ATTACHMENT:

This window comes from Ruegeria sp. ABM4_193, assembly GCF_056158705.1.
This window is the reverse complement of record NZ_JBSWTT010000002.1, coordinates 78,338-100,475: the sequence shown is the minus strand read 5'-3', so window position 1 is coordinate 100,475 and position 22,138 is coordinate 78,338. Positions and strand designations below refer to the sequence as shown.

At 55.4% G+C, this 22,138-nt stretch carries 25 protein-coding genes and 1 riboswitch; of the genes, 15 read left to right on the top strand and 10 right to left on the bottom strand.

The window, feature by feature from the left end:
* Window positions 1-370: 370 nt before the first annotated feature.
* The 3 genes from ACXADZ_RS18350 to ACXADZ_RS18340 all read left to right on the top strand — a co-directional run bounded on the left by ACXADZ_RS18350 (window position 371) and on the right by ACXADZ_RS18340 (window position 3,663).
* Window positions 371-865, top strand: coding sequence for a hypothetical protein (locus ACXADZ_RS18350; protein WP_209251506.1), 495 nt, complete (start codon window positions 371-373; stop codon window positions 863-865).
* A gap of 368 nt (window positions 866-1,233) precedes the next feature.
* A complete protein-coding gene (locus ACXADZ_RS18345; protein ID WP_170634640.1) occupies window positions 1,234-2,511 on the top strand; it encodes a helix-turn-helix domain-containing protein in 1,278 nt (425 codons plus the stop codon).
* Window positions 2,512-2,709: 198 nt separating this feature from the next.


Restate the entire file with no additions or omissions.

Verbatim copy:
This window comes from Ruegeria sp. ABM4_193, assembly GCF_056158705.1.
This window is the reverse complement of record NZ_JBSWTT010000002.1, coordinates 78,338-100,475: the sequence shown is the minus strand read 5'-3', so window position 1 is coordinate 100,475 and position 22,138 is coordinate 78,338. Positions and strand designations below refer to the sequence as shown.

At 55.4% G+C, this 22,138-nt stretch carries 25 protein-coding genes and 1 riboswitch; of the genes, 15 read left to right on the top strand and 10 right to left on the bottom strand.

The window, feature by feature from the left end:
* Window positions 1-370: 370 nt before the first annotated feature.
* The 3 genes from ACXADZ_RS18350 to ACXADZ_RS18340 all read left to right on the top strand — a co-directional run bounded on the left by ACXADZ_RS18350 (window position 371) and on the right by ACXADZ_RS18340 (window position 3,663).
* Window positions 371-865, top strand: coding sequence for a hypothetical protein (locus ACXADZ_RS18350; protein WP_209251506.1), 495 nt, complete (start codon window positions 371-373; stop codon window positions 863-865).
* A gap of 368 nt (window positions 866-1,233) precedes the next feature.
* A complete protein-coding gene (locus ACXADZ_RS18345; protein ID WP_170634640.1) occupies window positions 1,234-2,511 on the top strand; it encodes a helix-turn-helix domain-containing protein in 1,278 nt (425 codons plus the stop codon).
* Window positions 2,512-2,709: 198 nt separating this feature from the next.